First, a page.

“We have talent here. So I think we’ve got to make the most of our talent and I think we have to make it easy for our players to play fast, do what they do best, coach them up, fundamentals, technique. We need to do a good job with that. But there will be scheme involved, as well. It’s a little bit of both.”
Ohio State unveiled new co-defensive coordinator and secondary coach Jeff Hafley to the media on Wednesday. The Buckeye secondary are coming off their worst season in quite some time, with their pass defense finishing just 86th in the country. Ohio State had employed a press-man coverage philosophy, and while it had worked for a number of years, opponents figured the Buckeye coverage scheme out last season.
New co-defensive coordinator and secondary coach Jeff Hafley does believe in playing press coverage, but also knows that it can’t be the only type of coverage that is used in pass defense. Ohio State’s pass coverage going forward will depend on who they are playing and what type of personnel the Buckeyes have out on the field.
One area which could see a bigger change in the Ohio State secondary under Hafley is the rotation that is used for defensive backs. In evaluating Ohio State defensive backs during his time in the NFL, Hafley was confused by how often some of the star Buckeye cornerbacks came off the field. But, Hafley also knows that if talent is stockpiled in the secondary, a rotation is needed to help all of that talent see the field.
Last year Ohio State’s secondary suffered a bit with the loss of energy of Kerry Coombs, who joined the Tennessee Titans coaching staff following the 2017 season. Hafley should be able to bring back some of that energy. Hafley has had success coaching at both the college and NFL levels, which should help Ohio State’s secondary make a big improvement this season.
“It was more of a business decision. Coach Day, he’s been in the NFL. He knows what it takes to get quarterbacks to the NFL. Just the offensive mind he has, he’s a smart guy. So that’s why [I came to Ohio State].”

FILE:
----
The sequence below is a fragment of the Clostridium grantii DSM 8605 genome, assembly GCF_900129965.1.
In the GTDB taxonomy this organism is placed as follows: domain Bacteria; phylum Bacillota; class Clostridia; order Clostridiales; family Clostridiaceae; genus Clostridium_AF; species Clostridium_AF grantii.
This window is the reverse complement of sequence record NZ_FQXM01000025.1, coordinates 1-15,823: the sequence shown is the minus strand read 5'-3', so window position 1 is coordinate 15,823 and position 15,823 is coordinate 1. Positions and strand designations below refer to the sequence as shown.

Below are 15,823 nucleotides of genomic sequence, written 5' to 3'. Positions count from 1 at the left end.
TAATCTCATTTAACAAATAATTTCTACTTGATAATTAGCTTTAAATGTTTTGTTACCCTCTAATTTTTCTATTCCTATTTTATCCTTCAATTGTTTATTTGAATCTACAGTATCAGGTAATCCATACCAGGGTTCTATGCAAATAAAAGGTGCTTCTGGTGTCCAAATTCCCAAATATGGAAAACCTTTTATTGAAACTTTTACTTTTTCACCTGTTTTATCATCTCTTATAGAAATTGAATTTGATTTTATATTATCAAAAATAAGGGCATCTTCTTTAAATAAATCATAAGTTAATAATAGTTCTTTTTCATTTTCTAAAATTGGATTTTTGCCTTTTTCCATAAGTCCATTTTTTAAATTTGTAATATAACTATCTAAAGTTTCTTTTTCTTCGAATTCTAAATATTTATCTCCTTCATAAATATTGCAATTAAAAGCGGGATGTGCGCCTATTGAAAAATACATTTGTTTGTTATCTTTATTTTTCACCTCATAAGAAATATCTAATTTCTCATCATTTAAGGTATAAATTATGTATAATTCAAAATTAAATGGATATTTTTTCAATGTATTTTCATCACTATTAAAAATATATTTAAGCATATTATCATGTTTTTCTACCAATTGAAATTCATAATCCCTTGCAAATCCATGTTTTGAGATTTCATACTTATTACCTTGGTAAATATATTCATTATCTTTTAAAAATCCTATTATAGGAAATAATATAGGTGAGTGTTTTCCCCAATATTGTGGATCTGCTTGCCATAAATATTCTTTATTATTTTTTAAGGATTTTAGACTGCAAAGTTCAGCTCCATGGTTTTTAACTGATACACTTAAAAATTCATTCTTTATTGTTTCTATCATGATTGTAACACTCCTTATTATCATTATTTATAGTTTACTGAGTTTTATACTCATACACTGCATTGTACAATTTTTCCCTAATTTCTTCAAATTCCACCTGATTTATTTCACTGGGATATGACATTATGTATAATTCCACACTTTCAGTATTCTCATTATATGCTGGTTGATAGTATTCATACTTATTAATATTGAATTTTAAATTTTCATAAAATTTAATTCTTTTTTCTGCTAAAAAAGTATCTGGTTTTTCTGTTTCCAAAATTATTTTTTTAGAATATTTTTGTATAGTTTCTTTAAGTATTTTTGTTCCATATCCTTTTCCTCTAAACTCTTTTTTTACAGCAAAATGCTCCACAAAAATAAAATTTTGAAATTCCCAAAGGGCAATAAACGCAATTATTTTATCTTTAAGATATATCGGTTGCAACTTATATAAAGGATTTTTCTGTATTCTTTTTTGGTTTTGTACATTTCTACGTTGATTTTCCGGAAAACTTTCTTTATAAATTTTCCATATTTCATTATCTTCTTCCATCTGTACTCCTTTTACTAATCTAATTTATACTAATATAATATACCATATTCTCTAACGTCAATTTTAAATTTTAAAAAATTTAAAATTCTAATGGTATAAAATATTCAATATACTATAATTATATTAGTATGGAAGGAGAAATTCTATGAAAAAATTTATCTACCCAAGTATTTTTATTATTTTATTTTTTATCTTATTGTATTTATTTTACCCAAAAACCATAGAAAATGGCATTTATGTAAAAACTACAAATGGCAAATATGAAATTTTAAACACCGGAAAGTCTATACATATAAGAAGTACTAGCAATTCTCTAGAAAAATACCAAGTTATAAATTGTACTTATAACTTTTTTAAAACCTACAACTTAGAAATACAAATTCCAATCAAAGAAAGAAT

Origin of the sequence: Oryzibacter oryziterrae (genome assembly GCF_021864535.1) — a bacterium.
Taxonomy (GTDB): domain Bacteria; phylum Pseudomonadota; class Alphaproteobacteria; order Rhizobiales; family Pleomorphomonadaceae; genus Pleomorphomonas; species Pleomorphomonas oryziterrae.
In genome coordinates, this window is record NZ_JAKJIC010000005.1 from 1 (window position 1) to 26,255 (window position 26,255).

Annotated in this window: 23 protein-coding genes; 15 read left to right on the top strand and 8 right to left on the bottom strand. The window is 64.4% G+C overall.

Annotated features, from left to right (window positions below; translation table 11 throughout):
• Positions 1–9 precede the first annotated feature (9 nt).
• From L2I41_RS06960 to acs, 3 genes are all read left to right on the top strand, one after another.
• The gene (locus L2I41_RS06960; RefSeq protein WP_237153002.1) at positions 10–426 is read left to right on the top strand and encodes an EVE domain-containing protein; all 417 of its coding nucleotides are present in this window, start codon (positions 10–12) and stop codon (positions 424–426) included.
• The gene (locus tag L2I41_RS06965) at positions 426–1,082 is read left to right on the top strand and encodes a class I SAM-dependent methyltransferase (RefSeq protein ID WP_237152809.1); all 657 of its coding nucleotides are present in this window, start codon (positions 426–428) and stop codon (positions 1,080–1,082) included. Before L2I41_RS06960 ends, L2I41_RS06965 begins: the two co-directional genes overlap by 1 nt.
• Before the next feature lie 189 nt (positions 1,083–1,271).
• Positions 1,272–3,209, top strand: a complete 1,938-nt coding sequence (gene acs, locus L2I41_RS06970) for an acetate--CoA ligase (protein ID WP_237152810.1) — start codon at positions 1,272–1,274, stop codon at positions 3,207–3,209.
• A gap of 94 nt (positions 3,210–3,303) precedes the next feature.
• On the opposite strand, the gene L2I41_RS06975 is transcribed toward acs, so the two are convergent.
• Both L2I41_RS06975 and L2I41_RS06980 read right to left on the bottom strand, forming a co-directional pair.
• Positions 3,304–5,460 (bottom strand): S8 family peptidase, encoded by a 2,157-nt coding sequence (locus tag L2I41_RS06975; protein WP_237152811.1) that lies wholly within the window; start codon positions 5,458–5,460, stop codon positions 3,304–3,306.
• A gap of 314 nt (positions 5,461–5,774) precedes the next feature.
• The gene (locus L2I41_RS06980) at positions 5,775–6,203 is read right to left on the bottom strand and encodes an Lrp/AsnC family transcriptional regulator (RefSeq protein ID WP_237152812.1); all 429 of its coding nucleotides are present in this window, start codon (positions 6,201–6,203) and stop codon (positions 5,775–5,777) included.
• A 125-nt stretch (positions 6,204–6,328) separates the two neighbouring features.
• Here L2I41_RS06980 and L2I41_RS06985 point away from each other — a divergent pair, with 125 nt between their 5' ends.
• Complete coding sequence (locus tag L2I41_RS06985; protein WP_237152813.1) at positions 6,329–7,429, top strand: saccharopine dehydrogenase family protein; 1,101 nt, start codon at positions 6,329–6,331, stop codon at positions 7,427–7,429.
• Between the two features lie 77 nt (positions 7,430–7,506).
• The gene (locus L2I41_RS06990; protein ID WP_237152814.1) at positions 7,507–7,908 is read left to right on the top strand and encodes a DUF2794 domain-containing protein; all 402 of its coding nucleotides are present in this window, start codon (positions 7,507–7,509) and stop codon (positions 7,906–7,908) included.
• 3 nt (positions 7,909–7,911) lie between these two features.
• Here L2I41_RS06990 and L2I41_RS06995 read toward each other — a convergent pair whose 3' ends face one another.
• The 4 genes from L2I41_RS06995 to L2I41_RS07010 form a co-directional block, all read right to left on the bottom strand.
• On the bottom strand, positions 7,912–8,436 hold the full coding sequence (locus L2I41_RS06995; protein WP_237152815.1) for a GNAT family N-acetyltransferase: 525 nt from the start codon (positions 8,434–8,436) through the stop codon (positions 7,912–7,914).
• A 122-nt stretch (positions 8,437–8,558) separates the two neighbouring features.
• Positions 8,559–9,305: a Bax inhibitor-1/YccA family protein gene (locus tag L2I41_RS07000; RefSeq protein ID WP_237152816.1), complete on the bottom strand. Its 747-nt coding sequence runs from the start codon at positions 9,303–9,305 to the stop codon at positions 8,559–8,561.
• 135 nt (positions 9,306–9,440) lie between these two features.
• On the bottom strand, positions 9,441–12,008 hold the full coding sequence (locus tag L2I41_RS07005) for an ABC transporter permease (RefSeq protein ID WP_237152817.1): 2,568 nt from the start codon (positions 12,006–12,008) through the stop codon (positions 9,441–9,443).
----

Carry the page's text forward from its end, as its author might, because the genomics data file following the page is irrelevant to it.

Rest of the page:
Things have been moving fast and furious over the past month for transfer quarterback Justin Fields. After placing himself in the NCAA’s transfer portal late in 2018, Fields moved into his dorm on Jan. 5, and just a couple days later was attending classes at Ohio State. Ever since making it to campus, Fields has been working at learning Ohio State’s playbook with new quarterbacks coach Mike Yurcich and quality control coach Corey Dennis.
Yesterday, Fields spoke with the media for the first time since transferring to Ohio State, sharing the spotlight with some of the early enrolls who had committed to the Buckeyes on National Signing Day. While Fields didn’t comment on what caused him to leave the Georgia program, he did rave about Day’s ability to develop quarterbacks that are prepared for the NFL.
As long as Fields’ transfer waiver is granted by the NCAA, something that Fields and Ohio State are waiting on the NCAA to rule on, the quarterback would give the Buckeyes about as perfect a replacement for Dwayne Haskins as they could imagine. Not only does Fields have the tools to pass the football like Haskins, but he offers up even more ability to make plays with his legs than Haskins did. If Fields is allowed to play in 2019, Ohio State will again be in the thick of the College Football Playoff race.
“I want to leave a legacy here. I want people to be like, ‘Oh, Zach Harrison, he was one of the greatest to come through Ohio State.’ That’s going to mean a lot more to me because, coming from home, I’ll be able to take my kids here and grow up in a community where they know my name and stuff like that.”
A month into his time at Ohio State, defensive end Zach Harrison is already hard at work with his Buckeye teammates. The Olentangy Orange product committed to Ohio State over Michigan and Penn State in December, and has already turned his focus to leaving a legacy at Ohio State. The lure of staying close to home at Ohio State was too much for Harrison to pass up.
Little did Harrison know that when he committed to Ohio State, he would be playing for a couple of coaches from Michigan who tried to get the defensive end to play in Ann Arbor. New Ohio State co-defensive coordinator Greg Mattison and linebackers coach Al Washington spent a lot of time with Harrison during the recruiting process, and now are part of Ryan Day’s first coaching staff at Ohio State.
Harrison has already earned positive reviews for the work he is doing in the weight room, but he knows there is still plenty of work to do. The defensive end is still working on maximizing his freakish physical tools, but he has an incredible group of coaches to help him reach his goals. Along with talented defensive ends like Chase Young and Jonathon Cooper working with him, it isn’t far-fetched at all to think Harrison could turn into one of the best to play for Ohio State by the end of his playing career.
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